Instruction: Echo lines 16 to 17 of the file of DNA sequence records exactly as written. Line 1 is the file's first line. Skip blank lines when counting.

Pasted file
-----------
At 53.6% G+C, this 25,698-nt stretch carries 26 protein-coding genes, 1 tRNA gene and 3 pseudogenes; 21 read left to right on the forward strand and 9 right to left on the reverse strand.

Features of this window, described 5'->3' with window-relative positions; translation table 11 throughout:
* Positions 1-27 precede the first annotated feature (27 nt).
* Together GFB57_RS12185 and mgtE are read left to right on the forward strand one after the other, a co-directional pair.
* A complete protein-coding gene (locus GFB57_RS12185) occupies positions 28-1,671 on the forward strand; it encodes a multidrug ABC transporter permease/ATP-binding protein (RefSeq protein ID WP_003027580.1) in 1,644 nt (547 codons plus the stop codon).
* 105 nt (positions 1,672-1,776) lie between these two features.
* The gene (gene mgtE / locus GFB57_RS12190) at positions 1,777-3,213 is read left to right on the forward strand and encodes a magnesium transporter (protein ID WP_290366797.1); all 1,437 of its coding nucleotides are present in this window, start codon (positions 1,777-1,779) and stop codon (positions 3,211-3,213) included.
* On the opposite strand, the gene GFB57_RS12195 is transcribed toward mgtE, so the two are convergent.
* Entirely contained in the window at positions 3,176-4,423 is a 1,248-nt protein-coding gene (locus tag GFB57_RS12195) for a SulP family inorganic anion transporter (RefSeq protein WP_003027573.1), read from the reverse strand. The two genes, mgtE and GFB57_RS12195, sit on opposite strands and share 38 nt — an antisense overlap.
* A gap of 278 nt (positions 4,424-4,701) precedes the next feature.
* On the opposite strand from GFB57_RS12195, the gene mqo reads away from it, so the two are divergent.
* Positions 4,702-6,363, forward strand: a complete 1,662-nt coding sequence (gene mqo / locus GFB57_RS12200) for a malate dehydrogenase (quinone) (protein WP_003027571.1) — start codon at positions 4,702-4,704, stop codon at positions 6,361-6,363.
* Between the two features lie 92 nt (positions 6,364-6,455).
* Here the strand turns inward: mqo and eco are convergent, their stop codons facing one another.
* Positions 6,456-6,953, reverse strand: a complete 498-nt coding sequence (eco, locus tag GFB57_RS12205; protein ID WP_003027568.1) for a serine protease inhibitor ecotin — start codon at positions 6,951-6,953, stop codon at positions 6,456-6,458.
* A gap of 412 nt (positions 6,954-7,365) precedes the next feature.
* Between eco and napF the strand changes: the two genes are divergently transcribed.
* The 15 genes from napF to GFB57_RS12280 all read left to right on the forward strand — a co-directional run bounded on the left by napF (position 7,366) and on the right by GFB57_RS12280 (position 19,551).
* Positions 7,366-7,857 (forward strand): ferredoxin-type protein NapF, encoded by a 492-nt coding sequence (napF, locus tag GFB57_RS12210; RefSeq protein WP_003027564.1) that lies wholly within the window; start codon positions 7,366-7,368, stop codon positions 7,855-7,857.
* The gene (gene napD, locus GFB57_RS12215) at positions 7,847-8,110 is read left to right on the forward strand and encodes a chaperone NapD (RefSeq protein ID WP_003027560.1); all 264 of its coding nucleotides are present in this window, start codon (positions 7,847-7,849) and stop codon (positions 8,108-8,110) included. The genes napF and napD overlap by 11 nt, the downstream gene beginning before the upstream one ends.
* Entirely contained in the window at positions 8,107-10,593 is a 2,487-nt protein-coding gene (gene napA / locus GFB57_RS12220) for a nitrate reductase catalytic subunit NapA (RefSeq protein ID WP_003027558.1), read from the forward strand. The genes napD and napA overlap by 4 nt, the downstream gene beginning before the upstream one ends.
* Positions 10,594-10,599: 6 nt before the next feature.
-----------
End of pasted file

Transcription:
* A gap of 412 nt (positions 6,954-7,365) precedes the next feature.
* Between eco and napF the strand changes: the two genes are divergently transcribed.